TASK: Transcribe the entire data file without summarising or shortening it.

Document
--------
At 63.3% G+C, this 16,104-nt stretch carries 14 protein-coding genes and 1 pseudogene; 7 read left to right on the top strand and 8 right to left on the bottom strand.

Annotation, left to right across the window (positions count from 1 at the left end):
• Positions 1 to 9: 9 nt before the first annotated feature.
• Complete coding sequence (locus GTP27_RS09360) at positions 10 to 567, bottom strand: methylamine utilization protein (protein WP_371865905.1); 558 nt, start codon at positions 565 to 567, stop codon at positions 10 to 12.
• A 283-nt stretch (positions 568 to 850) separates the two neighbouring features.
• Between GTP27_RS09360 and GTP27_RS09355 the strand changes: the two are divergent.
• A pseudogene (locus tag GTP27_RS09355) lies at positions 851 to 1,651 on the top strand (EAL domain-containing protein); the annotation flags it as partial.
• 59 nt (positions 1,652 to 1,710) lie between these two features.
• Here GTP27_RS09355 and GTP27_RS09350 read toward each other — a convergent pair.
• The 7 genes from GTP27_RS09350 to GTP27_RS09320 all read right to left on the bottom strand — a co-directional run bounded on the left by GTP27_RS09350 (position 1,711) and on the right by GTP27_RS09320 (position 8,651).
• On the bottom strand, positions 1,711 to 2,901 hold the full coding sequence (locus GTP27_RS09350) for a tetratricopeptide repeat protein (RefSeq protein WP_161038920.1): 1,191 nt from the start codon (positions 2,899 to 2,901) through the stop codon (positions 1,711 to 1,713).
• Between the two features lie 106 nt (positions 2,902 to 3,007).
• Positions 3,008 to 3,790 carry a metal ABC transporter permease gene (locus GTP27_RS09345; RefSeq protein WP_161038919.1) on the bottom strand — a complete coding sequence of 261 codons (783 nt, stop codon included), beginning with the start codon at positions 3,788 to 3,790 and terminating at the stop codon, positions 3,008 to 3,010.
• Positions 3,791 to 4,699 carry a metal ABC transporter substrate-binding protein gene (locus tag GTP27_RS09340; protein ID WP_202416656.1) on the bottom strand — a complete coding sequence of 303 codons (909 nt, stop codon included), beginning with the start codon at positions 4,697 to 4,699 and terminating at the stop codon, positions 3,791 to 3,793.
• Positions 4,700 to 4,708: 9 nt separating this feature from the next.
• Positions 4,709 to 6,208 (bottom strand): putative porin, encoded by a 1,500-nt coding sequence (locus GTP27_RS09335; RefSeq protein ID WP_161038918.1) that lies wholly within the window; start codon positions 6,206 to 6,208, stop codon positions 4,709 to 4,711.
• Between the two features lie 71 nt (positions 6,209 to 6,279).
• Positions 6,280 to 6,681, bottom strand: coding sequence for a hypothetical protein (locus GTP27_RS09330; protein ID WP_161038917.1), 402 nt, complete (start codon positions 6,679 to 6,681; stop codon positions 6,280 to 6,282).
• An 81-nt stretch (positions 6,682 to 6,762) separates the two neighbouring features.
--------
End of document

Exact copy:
At 63.3% G+C, this 16,104-nt stretch carries 14 protein-coding genes and 1 pseudogene; 7 read left to right on the top strand and 8 right to left on the bottom strand.

Annotation, left to right across the window (positions count from 1 at the left end):
• Positions 1 to 9: 9 nt before the first annotated feature.
• Complete coding sequence (locus GTP27_RS09360) at positions 10 to 567, bottom strand: methylamine utilization protein (protein WP_371865905.1); 558 nt, start codon at positions 565 to 567, stop codon at positions 10 to 12.
• A 283-nt stretch (positions 568 to 850) separates the two neighbouring features.
• Between GTP27_RS09360 and GTP27_RS09355 the strand changes: the two are divergent.
• A pseudogene (locus tag GTP27_RS09355) lies at positions 851 to 1,651 on the top strand (EAL domain-containing protein); the annotation flags it as partial.
• 59 nt (positions 1,652 to 1,710) lie between these two features.
• Here GTP27_RS09355 and GTP27_RS09350 read toward each other — a convergent pair.
• The 7 genes from GTP27_RS09350 to GTP27_RS09320 all read right to left on the bottom strand — a co-directional run bounded on the left by GTP27_RS09350 (position 1,711) and on the right by GTP27_RS09320 (position 8,651).
• On the bottom strand, positions 1,711 to 2,901 hold the full coding sequence (locus GTP27_RS09350) for a tetratricopeptide repeat protein (RefSeq protein WP_161038920.1): 1,191 nt from the start codon (positions 2,899 to 2,901) through the stop codon (positions 1,711 to 1,713).
• Between the two features lie 106 nt (positions 2,902 to 3,007).
• Positions 3,008 to 3,790 carry a metal ABC transporter permease gene (locus GTP27_RS09345; RefSeq protein WP_161038919.1) on the bottom strand — a complete coding sequence of 261 codons (783 nt, stop codon included), beginning with the start codon at positions 3,788 to 3,790 and terminating at the stop codon, positions 3,008 to 3,010.
• Positions 3,791 to 4,699 carry a metal ABC transporter substrate-binding protein gene (locus tag GTP27_RS09340; protein ID WP_202416656.1) on the bottom strand — a complete coding sequence of 303 codons (909 nt, stop codon included), beginning with the start codon at positions 4,697 to 4,699 and terminating at the stop codon, positions 3,791 to 3,793.
• Positions 4,700 to 4,708: 9 nt separating this feature from the next.
• Positions 4,709 to 6,208 (bottom strand): putative porin, encoded by a 1,500-nt coding sequence (locus GTP27_RS09335; RefSeq protein ID WP_161038918.1) that lies wholly within the window; start codon positions 6,206 to 6,208, stop codon positions 4,709 to 4,711.
• Between the two features lie 71 nt (positions 6,209 to 6,279).
• Positions 6,280 to 6,681, bottom strand: coding sequence for a hypothetical protein (locus GTP27_RS09330; protein ID WP_161038917.1), 402 nt, complete (start codon positions 6,679 to 6,681; stop codon positions 6,280 to 6,282).
• An 81-nt stretch (positions 6,682 to 6,762) separates the two neighbouring features.